If I had to describe Ryan in one word, it would be "psyched". I have never known anyone with more zest for life than Ryan. From climbing to cycling to hockey to running, Ryan was always up for a good challenge, and loved nothing more than working up a sweat. It was always great to climb with Ryan, as he continually pushed himself to get stronger and send harder climbs, and inspired those around him to do the same. Ryan loved climbing and was perfectly suited for it, with innate physical ability, a go-for-it attitude, strong head space, and the ability to perform under pressure. I witnessed these qualities come together for impressive sends on several occasions, the most memorable of which occurred while climbing at Nightmare Rock in Squamish in 2005. Ryan was leading a mixed gear 5.12c, gunning for the onsight. About 30 feet into the climb a light rain started, coating the rock and making the holds slick. I would have lowered off immediately, but Ryan was in the zone and kept climbing despite our pleas that he come down and wait for the rain to stop. Half way into the crux, the last cam he had placed was pulled out by the rope, introducing the possibility of a serious fall should he blow the subsequent moves. Most people would have been paralyzed with fear, but Ryan barely blinked an eye and fluidly pulled through the remaining difficulties to the anchors to complete the onsight.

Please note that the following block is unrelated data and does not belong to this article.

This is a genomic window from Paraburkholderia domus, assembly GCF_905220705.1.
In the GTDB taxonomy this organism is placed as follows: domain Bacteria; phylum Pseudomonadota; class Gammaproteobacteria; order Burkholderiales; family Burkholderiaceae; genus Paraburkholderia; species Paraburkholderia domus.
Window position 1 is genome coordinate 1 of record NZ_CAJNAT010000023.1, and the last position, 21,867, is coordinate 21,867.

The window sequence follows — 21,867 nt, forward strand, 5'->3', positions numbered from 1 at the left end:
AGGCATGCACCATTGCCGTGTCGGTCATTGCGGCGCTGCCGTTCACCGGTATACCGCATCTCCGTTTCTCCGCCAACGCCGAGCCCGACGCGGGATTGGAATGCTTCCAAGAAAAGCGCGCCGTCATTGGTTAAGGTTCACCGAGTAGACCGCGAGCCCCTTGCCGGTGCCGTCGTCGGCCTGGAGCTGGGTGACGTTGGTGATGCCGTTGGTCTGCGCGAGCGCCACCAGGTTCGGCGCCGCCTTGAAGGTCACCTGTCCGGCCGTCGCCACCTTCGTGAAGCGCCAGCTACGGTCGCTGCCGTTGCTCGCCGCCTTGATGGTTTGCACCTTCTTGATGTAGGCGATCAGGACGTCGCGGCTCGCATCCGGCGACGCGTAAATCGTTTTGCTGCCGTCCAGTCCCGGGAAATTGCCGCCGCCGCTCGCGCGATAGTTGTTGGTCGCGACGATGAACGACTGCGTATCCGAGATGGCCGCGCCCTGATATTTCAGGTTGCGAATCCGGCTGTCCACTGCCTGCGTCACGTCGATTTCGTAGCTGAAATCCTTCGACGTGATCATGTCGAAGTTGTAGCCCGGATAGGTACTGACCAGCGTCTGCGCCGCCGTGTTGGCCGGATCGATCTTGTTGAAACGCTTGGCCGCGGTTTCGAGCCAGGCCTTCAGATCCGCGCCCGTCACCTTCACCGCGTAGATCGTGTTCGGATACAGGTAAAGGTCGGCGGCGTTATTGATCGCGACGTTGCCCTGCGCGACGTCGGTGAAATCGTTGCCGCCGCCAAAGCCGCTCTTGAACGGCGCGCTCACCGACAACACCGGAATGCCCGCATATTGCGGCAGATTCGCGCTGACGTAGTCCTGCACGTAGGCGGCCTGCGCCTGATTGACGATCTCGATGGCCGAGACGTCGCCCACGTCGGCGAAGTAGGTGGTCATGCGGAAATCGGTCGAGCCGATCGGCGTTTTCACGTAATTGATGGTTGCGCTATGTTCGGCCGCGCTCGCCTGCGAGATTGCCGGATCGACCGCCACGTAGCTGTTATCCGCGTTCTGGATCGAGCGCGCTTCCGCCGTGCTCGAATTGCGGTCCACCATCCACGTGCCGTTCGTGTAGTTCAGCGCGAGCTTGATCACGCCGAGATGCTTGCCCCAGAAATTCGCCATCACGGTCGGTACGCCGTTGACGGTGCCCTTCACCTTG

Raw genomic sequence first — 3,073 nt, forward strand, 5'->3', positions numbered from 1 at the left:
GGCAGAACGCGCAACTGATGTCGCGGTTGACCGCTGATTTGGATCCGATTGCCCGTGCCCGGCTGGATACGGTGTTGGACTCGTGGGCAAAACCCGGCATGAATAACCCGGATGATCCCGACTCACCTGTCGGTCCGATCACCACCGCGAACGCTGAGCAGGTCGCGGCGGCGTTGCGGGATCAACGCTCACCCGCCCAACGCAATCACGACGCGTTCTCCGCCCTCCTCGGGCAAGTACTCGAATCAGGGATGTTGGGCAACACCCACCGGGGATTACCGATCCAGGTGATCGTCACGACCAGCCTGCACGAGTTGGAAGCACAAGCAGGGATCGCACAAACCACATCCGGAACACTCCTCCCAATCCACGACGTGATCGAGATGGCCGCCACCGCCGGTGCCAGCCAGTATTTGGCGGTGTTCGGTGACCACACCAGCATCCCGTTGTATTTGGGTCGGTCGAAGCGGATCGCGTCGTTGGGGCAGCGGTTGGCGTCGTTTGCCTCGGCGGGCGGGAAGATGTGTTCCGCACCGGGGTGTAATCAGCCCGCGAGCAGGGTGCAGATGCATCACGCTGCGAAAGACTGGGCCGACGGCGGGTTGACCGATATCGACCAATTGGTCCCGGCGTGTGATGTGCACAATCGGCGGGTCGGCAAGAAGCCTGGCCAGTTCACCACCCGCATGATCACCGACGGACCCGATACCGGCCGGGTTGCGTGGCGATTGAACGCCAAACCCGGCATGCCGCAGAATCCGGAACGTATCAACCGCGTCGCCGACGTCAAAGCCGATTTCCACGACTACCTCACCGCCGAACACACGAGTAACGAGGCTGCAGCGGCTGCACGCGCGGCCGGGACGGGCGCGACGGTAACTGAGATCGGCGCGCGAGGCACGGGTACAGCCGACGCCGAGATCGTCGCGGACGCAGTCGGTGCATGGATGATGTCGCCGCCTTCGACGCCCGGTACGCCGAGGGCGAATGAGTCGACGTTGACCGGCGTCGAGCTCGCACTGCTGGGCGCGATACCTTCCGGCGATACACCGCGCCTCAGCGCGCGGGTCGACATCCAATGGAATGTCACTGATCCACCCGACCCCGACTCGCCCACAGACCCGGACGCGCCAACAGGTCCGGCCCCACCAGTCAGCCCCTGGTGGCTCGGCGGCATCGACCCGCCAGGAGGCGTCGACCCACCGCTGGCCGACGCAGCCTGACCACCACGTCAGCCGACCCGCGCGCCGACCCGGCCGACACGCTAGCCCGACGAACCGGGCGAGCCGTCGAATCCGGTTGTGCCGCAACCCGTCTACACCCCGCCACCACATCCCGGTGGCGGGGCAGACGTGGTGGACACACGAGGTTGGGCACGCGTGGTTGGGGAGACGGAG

Ryan was the best climbing partner I have ever had. Over the years I have had several good climbing partners who could belay competently and skillfully, but I always felt the safest when climbing with Ryan because I knew that when he was belaying me on a route, he genuinely cared about keeping me safe and didn't want me to get hurt. Many people will engage in casual conversations with others at the base of the climb while they belay, but with Ryan I knew that if I was sketched out above my last clip, he would ignore everything around him and watch attentively, ready with encouragement and beta to get me through my tense situation. It was always great to send a climb with Ryan on belay, as he would show the same excitement for my success as if he had just sent his own project.
Often when I move between cities I lose contact with friends I had in my previous location, but this was not the case with Ryan and Jen when Roanne and I moved from Seattle to Salt Lake City upon completion of my graduate degree at the University of Washington. Ryan was incredibly conscientious about keeping in touch, and we continued to get together several times a year. He came to Salt Lake City to visit, we met up in Red Rocks for some climbing, and we returned to the northwest to race in the Sea-to-Ski race together. My last e-mails with Ryan were discussing the recent Tour de France doping positives and laying plans for the epic mountain bike adventures that we were going to have the next time I was back in Seattle.